Seo molds a team with strategy of energy and excitement
Maybe that’s why he was given another three-year contract at the end of 2014, even before this season started in March. Seo, who also played for the Bluewings from 1999 to 2004, will now serve in the coaching position until 2017.
When he took over the four-time K-League Classic champions, the club wasn’t as rich as it used to be and its mother company Samsung Electronics was shrinking its financial support. And in April, last year, Cheil Worldwide, another affiliate of Samsung Group, took control of management of the team.
In his first year with Suwon, Seo led the team to fifth place, but last year the team advanced to second place. Suwon finished in second place this season again with the same record of 19 wins 9 losses and 10 draws, while watching the title fall into the hands of Jeonbuk Hyundai Motors for the second year in a row. Regardless, the team is heading to the AFC Champions League for the second straight season.
Aside from the team’s results, Seo, a former winger who also played for French club RC Strasbourg and Austrian club SV Salzburg, is praised for changing Suwon’s game to a more exciting and competitive style with short passes and an energetic playing style.
In an interview with Ilgan Sports, Seo talked about his days with the Bluewings and his goal for the remaining season.
Q. When you were appointed as coach you emphasized the team rather than the individual. How did that work out?
A. In the past, our team received the best support and investment. Even those who were on the bench were all national team level players. So, we had a squad with different characteristics. But now we have changed. Although our budget got smaller, the team is more solid. I think we should make fans feel that we are putting forward our best efforts even if we lose. I can see our players doing their best until the final whistle.
How did you change the team’s character?
What’s important is the trust between the coaching staff and players. I don’t sweet talk the players. I don’t want to lie in order to motivate players in the short term. Sweetness is just a second. I always approached players truthfully and candidly. As we gain trust in ourselves, the gap between regular starting members and bench players was reduced.
Do you mean that trust led to competitiveness on the pitch?
I told players that anyone can play the match if they put in their best effort. Although it can take one week or one month, I promised them I will give them an opportunity, and I kept that promise. For this season, we had to play the league, AFC Champions League and FA Cup and I knew it would be difficult with our current squad. So in winter training, I paired two players for each position and focused on training. As a result, our bench players performed well when the team needed it most. We have 32 players in our squad and only one player didn’t play this season. This is a rare situation.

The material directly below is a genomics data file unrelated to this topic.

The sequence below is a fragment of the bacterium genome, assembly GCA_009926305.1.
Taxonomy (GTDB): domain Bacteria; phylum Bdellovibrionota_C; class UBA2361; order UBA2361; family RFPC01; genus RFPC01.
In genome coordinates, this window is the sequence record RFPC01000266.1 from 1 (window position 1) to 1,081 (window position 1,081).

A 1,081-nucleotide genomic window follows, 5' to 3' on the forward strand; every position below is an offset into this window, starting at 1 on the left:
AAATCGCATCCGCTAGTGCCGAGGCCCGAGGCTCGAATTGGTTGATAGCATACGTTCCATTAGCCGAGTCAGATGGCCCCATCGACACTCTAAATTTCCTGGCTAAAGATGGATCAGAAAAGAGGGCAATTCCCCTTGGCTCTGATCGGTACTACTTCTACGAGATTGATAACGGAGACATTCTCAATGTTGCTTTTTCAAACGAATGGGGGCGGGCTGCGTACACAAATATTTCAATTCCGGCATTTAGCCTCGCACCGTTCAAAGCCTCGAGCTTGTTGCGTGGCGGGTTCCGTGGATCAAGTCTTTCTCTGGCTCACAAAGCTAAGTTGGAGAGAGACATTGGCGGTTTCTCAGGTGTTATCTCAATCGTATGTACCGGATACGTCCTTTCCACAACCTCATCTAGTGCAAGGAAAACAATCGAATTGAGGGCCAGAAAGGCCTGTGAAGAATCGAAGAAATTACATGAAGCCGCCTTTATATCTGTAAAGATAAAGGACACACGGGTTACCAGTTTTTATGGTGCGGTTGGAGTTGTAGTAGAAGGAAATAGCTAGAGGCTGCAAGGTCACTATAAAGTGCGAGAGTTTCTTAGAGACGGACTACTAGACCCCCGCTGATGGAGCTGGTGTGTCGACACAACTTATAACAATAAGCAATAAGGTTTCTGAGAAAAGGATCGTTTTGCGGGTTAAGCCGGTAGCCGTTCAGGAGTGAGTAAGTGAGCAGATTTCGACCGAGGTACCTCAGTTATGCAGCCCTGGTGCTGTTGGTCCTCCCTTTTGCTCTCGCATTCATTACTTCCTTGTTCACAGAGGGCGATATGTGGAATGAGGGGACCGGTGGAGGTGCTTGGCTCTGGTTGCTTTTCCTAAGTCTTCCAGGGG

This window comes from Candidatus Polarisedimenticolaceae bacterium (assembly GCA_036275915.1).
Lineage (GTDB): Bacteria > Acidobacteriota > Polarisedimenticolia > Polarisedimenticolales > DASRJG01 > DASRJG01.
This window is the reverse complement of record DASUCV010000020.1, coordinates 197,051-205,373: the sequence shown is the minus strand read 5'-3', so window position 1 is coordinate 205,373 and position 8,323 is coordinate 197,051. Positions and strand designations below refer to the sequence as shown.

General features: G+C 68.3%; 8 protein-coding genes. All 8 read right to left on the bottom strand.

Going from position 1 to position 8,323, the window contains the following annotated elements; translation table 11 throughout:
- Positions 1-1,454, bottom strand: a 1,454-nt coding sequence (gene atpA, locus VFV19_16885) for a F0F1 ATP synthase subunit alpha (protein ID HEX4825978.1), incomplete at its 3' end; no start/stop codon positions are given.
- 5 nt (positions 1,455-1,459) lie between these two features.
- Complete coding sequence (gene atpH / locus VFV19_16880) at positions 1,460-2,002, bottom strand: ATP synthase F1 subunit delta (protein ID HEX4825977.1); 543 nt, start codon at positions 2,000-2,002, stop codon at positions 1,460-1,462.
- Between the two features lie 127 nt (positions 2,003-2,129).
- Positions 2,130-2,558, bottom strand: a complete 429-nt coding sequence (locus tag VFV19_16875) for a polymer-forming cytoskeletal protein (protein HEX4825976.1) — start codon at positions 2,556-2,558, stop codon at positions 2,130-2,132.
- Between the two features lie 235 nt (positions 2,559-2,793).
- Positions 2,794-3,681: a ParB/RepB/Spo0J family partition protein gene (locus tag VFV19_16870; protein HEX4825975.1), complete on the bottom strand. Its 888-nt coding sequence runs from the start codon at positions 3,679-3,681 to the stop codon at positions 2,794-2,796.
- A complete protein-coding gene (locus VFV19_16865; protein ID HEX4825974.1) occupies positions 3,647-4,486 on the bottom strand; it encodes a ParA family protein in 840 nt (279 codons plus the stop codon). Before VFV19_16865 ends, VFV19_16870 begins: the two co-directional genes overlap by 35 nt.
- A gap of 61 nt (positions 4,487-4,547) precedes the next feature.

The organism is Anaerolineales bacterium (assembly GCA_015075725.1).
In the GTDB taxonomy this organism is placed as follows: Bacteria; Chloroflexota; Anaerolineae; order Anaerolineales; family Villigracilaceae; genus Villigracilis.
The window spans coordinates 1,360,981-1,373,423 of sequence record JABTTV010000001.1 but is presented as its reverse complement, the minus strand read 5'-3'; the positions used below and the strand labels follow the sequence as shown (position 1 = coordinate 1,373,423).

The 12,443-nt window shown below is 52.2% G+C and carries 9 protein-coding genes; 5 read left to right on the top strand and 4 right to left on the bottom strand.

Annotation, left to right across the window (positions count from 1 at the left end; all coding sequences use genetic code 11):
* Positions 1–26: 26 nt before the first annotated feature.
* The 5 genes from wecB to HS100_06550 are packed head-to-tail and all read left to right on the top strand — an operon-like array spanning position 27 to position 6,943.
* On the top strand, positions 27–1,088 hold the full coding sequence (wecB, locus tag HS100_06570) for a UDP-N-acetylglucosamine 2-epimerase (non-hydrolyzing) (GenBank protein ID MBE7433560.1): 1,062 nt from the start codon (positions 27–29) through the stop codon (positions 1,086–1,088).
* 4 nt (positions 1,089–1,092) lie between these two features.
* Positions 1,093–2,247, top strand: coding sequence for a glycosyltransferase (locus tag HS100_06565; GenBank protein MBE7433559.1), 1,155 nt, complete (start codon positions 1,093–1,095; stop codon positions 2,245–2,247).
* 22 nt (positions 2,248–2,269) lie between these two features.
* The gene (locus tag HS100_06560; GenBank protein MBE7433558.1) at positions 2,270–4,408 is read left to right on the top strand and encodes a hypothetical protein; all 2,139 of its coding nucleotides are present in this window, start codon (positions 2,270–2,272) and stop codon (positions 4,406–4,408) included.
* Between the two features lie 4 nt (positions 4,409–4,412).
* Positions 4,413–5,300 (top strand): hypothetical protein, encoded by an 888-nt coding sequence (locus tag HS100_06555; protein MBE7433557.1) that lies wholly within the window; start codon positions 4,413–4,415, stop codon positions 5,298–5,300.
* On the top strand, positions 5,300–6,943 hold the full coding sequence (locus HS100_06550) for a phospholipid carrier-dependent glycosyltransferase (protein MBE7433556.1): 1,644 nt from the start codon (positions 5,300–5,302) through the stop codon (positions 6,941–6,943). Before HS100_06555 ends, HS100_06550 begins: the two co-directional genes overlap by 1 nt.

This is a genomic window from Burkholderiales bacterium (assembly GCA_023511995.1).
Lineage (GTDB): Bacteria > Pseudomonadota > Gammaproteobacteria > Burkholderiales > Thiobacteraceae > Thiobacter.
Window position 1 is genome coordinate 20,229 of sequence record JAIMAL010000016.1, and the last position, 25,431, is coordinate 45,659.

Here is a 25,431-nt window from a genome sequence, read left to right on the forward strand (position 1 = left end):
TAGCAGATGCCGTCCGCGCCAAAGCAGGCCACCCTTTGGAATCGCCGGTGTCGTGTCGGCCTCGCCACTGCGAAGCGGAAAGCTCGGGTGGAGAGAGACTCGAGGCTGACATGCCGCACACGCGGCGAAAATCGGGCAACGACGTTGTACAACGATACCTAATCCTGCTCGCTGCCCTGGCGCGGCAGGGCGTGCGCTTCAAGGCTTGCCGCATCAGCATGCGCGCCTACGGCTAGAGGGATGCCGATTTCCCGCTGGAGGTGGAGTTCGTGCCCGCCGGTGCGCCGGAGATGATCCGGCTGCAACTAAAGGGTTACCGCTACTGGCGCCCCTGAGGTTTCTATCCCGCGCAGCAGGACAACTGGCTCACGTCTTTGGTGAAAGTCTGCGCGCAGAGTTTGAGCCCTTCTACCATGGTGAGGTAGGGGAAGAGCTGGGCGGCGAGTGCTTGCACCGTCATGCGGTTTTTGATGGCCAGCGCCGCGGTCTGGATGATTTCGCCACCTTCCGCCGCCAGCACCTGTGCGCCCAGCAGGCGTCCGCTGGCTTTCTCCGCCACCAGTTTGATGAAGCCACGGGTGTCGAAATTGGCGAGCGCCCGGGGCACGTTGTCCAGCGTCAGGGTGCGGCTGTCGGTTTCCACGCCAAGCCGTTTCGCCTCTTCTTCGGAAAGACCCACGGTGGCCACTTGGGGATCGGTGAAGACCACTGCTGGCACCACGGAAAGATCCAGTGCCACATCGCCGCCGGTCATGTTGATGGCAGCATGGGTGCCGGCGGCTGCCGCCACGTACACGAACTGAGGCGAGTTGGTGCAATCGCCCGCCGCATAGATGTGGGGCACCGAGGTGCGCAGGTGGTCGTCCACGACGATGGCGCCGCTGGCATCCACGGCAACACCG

We heard that cohesion inside the team is very strong. Is that true?
Veteran players are showing an example to young players. As they do personal training even on days where there is no team training, young players are also following them. One day, I saw a player who was walking on crutches and another player who had broken ribs coming to our locker and cheering for the other players. By seeing that, I realized that this team has strong team spirit and we would not lose.
You seem to have a very nice image as a manager. But have you ever cursed at players?
Never. Probably the harshest word that I said to players would be ‘is this all you’ve got?’ When I was a player, I didn’t curse or say harsh words to young players.
Some people say that the leader should have a strong fighting spirit and be tenacious. Do you think you are that person?
I do have a strong desire to win. But you don’t’ express that desire by cursing or showing madness. If you can communicate to players with sincerity, players can understand you. If you can respect them, you get more than you want.
You don’t drink alcohol. How do you get rid of your stress?
I like to travel and listen to music. These days, I read a lot of books. I try to relate what’s written in the book with my current situation. Recently, I saw this phrase from a book which states that “your competitor also sweats like you. In order to become better than your competitor, there is only one way: give 10 times more effort than others.”
For the last three years, the team’s budget has been cut. Did you feel financial pressure when you first accepted the job?
I knew there would be a budget cut, but I didn’t know how much it would be. At first, I was depressed. I even thought about drinking alcohol. But my respectful teacher Dettmar Cramer told me, “don’t look what is in front of you, but look further ahead.” I realized drinking is not the solution because that’s like dodging the issue. ?
Suwon hasn’t won the league since 2008. Fans were worried when you first got the job, but now they are supporting you. What happened?
I always feel sorry for our fans. Honestly, we are a big club, and fans want us to win the league. Any coach wants to win the trophy. Whether we are in a good situation or not, we have to sweat more and prepare. I have an earnest desire for this team to be champions again.
What kind of team do you want to make Suwon?
I don’t know how long I can stay with the team, but there is one thing I want to do with this club, which is to create its own tradition. We have veterans like Yeom Ki-hun and Kwak Hee-joo who work diligently and have a good personality. When they retire, I want the club to embrace these players, giving them jobs like youth club coaches. If they later become coaches, young players could follow in their footsteps. I want this club to share its vision with players who are waiting to retire.
BY YOON TAE-SEOK, JOO KYUNG-DON [firstname.lastname@example.org]